The Collegiate Church of Santa Maria Assunta is the main place of worship in Valmontone and is adjacent to Palazzo Doria. For its grandeur and its original formit is considered the most significant work of Valmontone.
It was commissioned by Prince Giovanni Battista Pamphilj-Aldobrandini, to continue the grandiose work of rebirth begun by his father with the construction of the palace. The architect De Rossi, a pupil of Bernini, was inspired by the already realized project of Sant’Agnese in Agone in Rome, thus completing the great baroque complex right on the highest point of the city and the heart of the ambitious project of an ideal “pamphiliana city”.
The construction work began in 1685 and lasted about four years, intervening with a new construction on a pre-existing Gothic building. The church was consecrated by the bishop of Segni Pietro Corbelli on May 27, 1703.
The facade is framed by two twin bell towers on the sides and is preceded by a staircase leading to the large portal. The substantially Baroque church, with an elliptical plan, is surmounted by an imposing octagonal dome that gives an immense light inside.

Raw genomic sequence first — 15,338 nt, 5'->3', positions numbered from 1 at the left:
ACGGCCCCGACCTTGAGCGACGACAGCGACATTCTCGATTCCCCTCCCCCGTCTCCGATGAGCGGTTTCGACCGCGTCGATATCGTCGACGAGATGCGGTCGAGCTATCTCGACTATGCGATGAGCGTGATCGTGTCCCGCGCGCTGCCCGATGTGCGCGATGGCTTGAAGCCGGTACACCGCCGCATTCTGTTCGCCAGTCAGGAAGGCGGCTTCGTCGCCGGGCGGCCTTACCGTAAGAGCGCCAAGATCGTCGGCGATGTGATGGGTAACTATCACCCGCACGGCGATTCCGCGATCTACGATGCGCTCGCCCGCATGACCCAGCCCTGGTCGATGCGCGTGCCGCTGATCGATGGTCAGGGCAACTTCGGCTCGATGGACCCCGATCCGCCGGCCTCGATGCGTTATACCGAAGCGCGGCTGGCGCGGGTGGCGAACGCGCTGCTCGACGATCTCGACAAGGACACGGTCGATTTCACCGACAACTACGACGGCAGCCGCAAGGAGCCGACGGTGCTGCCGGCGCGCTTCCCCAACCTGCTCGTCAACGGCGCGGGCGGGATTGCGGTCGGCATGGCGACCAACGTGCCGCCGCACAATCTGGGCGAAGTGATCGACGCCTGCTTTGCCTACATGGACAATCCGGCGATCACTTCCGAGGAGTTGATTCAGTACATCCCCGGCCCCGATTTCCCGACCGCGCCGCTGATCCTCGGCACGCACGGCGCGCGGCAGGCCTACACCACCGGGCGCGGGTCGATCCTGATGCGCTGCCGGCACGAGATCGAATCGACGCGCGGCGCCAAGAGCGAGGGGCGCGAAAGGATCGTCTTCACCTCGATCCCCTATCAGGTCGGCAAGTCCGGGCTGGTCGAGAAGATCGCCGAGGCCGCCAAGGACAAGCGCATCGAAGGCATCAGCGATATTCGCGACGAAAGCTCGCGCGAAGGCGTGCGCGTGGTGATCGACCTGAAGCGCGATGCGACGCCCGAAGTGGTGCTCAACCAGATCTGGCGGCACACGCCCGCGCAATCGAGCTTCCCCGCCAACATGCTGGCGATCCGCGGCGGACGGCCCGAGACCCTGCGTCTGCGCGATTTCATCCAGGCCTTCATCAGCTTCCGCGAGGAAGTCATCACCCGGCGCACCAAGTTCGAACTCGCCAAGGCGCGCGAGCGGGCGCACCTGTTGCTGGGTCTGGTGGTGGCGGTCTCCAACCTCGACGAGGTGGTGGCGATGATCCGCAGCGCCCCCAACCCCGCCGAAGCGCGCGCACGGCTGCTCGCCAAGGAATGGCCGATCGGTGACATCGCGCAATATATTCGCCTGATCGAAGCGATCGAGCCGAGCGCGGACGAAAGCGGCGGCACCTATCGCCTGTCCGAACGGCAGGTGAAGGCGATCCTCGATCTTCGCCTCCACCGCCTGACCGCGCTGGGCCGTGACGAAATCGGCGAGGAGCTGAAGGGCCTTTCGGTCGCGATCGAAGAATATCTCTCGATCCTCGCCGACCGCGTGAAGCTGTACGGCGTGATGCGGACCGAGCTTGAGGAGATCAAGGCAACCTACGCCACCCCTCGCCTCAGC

The church has eight chapels, six of equal size and covered with barrel vaults, and two larger ones with paintings by famous painters (the Holy Crucifix by G. Brandi, the Virgin of the Rosary by Mattia Preti, St Francis of Assisi of P. Pozzi and the Holy Virgin Assumption in Heaven by L. Gramiccia).
Worth a stop for a moment of admiration, the beautiful picture of the Blessed Virgin Mary holding Baby Jesus painted by Giovanni Conca. But the most impressive picture is that of the Nativity which represents the birth of the Redeemer painted by Bassano Da Ponte in 1622.
Of great importance for the Valmontone community, is the statue of San Luigi Gonzaga, patron saint of Valmontone, located in a niche of the seventh chapel.
The Collegiate Church of Santa Maria Assunta suffered enormous damage during the war, and since 1981 has received a new organ and an electronic clock that have made it even more beautiful and a bit more modern.